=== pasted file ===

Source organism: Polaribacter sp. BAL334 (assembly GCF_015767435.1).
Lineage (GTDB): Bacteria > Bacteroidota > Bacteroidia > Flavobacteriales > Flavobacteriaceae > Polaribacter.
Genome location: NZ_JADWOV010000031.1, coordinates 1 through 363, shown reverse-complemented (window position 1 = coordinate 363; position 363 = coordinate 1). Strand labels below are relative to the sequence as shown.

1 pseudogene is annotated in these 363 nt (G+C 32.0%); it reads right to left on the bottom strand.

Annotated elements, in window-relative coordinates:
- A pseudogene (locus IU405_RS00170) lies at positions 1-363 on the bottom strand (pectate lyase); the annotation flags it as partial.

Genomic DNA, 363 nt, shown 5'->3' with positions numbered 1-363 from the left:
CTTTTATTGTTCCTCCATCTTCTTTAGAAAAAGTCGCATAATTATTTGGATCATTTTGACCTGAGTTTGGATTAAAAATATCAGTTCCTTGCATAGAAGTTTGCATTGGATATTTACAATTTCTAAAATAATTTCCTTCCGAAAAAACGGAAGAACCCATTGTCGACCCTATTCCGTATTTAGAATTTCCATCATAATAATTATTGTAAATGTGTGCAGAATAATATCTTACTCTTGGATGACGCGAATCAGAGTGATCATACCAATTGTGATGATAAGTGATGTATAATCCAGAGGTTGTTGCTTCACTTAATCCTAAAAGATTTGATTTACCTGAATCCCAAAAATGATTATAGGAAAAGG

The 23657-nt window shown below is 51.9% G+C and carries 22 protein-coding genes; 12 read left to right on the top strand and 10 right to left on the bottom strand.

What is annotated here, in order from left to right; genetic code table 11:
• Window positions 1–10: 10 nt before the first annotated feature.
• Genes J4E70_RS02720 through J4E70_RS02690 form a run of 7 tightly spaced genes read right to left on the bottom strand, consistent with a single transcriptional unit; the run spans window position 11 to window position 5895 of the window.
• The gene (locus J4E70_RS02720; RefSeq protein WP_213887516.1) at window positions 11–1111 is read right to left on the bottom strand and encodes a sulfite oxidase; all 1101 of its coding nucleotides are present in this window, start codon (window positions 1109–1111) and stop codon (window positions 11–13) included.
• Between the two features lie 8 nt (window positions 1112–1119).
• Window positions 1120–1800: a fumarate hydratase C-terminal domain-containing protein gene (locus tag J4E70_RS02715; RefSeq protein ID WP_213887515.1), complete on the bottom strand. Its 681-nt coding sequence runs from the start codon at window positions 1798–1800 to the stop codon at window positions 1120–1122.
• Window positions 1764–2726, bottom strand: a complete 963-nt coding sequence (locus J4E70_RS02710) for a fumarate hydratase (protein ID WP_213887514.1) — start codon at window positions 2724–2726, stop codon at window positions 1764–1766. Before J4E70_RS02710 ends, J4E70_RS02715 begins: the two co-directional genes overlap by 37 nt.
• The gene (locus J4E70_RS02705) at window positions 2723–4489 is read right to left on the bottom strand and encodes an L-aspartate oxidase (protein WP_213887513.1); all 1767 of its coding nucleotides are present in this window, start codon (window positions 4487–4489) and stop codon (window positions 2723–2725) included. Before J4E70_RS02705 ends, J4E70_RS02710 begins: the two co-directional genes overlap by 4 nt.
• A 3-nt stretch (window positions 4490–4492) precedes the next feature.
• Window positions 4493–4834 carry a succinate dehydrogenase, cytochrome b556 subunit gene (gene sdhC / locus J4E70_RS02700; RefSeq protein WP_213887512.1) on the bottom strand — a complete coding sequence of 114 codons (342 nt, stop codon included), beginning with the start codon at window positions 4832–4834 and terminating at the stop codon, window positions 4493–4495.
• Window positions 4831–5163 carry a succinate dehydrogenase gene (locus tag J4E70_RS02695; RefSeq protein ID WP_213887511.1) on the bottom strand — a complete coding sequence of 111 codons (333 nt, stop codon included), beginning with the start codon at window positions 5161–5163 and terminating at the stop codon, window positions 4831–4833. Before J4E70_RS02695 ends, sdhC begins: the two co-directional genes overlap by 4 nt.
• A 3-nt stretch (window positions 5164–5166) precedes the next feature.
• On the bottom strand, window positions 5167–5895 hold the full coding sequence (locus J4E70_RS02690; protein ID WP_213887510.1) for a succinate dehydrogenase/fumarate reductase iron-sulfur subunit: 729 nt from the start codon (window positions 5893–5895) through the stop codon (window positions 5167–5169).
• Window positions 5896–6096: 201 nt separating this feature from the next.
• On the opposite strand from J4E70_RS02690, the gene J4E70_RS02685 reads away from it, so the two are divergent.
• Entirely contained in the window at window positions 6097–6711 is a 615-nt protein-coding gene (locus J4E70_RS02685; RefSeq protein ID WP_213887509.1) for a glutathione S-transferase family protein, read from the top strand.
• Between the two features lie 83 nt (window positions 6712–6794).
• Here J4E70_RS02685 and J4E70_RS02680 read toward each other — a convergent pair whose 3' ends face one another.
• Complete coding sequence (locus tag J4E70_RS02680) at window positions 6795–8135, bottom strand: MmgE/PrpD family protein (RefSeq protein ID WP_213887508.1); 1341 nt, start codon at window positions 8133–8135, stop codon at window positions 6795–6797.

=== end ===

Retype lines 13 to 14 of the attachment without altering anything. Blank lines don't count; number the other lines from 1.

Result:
• The gene (locus J4E70_RS02720; RefSeq protein WP_213887516.1) at window positions 11–1111 is read right to left on the bottom strand and encodes a sulfite oxidase; all 1101 of its coding nucleotides are present in this window, start codon (window positions 1109–1111) and stop codon (window positions 11–13) included.
• Between the two features lie 8 nt (window positions 1112–1119).